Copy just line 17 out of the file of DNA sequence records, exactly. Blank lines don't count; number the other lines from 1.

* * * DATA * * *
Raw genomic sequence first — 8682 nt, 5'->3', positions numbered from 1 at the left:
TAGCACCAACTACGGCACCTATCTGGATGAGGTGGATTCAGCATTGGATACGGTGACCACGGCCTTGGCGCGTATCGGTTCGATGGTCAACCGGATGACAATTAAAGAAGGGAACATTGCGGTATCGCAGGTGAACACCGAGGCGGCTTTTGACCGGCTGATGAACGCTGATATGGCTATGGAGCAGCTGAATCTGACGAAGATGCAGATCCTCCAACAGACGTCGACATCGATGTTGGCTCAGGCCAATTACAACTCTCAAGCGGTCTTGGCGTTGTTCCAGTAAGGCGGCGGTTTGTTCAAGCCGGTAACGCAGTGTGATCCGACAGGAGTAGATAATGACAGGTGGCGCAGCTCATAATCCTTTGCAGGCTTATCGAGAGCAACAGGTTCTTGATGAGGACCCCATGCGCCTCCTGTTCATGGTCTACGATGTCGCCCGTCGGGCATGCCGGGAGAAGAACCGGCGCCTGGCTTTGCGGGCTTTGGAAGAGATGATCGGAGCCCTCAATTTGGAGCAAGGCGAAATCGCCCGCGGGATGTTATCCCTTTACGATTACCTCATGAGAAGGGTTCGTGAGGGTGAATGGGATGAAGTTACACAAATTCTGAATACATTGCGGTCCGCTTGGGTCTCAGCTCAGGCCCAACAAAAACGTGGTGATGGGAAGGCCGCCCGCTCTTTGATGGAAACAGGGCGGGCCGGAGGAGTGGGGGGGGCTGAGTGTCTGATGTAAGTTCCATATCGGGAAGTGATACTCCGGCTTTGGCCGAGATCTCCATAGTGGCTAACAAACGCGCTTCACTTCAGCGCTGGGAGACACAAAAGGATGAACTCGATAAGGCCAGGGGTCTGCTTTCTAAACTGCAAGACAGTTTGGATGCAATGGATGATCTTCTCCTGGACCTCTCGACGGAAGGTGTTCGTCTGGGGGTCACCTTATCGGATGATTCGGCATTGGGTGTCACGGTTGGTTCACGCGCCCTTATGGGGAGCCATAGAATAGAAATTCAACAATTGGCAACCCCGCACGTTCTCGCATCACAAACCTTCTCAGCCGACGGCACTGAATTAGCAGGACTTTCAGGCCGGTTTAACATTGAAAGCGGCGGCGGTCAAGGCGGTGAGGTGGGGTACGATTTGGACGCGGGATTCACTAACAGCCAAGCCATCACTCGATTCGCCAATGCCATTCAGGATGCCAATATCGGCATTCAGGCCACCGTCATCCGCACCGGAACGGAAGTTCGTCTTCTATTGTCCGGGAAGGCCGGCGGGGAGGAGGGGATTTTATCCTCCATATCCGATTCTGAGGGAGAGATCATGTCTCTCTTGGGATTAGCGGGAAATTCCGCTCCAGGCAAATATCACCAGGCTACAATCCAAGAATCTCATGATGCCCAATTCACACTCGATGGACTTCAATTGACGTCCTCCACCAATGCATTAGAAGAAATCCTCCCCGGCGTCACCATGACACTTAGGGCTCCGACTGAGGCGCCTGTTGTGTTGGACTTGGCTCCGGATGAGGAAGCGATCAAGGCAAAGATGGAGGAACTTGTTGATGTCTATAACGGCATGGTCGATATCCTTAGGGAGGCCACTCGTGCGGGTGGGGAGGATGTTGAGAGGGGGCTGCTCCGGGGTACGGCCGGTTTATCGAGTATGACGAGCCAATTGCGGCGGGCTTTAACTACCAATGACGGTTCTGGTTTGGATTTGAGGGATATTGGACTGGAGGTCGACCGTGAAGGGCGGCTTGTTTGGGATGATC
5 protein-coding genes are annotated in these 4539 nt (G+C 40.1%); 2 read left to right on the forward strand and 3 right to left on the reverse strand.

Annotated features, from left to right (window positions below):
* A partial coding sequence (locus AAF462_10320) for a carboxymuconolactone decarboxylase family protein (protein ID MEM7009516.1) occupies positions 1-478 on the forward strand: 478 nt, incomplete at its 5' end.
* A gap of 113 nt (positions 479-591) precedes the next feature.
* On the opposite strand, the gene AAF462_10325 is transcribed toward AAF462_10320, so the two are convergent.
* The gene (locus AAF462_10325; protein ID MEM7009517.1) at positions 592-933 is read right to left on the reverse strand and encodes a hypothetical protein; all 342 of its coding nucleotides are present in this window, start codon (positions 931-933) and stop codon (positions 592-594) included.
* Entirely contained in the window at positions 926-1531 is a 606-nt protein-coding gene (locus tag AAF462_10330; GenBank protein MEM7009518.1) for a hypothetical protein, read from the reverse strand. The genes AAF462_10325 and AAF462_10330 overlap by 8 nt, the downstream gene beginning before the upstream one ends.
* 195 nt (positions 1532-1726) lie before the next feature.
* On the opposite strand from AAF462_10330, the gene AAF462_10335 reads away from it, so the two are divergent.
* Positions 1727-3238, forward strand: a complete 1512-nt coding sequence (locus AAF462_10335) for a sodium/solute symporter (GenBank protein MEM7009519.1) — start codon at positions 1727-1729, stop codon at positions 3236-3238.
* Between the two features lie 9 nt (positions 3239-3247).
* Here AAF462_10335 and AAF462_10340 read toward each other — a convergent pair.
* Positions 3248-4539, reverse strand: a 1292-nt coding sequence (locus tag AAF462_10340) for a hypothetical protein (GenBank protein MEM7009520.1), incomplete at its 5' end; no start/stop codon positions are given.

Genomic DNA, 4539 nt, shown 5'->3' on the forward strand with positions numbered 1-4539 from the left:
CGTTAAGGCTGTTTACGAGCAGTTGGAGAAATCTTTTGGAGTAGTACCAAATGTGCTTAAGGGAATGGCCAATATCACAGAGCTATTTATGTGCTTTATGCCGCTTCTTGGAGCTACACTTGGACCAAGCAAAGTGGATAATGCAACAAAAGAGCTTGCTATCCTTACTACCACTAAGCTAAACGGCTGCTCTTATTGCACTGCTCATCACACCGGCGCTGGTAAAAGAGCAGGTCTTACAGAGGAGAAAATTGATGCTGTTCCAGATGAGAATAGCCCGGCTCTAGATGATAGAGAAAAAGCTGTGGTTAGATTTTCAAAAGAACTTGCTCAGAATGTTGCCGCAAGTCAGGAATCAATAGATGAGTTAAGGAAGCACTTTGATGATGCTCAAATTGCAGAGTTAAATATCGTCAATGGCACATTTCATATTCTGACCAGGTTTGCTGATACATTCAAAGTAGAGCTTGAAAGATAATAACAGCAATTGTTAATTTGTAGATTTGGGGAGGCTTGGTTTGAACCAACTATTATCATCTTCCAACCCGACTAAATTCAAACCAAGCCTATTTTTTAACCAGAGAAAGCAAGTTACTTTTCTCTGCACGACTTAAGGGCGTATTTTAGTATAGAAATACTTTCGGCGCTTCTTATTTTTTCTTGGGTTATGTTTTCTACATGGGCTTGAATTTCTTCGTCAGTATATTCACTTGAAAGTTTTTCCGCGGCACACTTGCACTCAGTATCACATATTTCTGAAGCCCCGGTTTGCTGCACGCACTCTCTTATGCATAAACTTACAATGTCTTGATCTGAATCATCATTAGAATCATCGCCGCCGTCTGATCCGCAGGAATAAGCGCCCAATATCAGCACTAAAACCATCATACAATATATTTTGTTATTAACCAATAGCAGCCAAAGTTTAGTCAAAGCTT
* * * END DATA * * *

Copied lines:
CGTTAAGGCTGTTTACGAGCAGTTGGAGAAATCTTTTGGAGTAGTACCAAATGTGCTTAAGGGAATGGCCAATATCACAGAGCTATTTATGTGCTTTATGCCGCTTCTTGGAGCTACACTTGGACCAAGCAAAGTGGATAATGCAACAAAAGAGCTTGCTATCCTTACTACCACTAAGCTAAACGGCTGCTCTTATTGCACTGCTCATCACACCGGCGCTGGTAAAAGAGCAGGTCTTACAGAGGAGAAAATTGATGCTGTTCCAGATGAGAATAGCCCGGCTCTAGATGATAGAGAAAAAGCTGTGGTTAGATTTTCAAAAGAACTTGCTCAGAATGTTGCCGCAAGTCAGGAATCAATAGATGAGTTAAGGAAGCACTTTGATGATGCTCAAATTGCAGAGTTAAATATCGTCAATGGCACATTTCATATTCTGACCAGGTTTGCTGATACATTCAAAGTAGAGCTTGAAAGATAATAACAGCAATTGTTAATTTGTAGATTTGGGGAGGCTTGGTTTGAACCAACTATTATCATCTTCCAACCCGACTAAATTCAAACCAAGCCTATTTTTTAACCAGAGAAAGCAAGTTACTTTTCTCTGCACGACTTAAGGGCGTATTTTAGTATAGAAATACTTTCGGCGCTTCTTATTTTTTCTTGGGTTATGTTTTCTACATGGGCTTGAATTTCTTCGTCAGTATATTCACTTGAAAGTTTTTCCGCGGCACACTTGCACTCAGTATCACATATTTCTGAAGCCCCGGTTTGCTGCACGCACTCTCTTATGCATAAACTTACAATGTCTTGATCTGAATCATCATTAGAATCATCGCCGCCGTCTGATCCGCAGGAATAAGCGCCCAATATCAGCACTAAAACCATCATACAATATATTTTGTTATTAACCAATAGCAGCCAAAGTTTAGTCAAAGCTT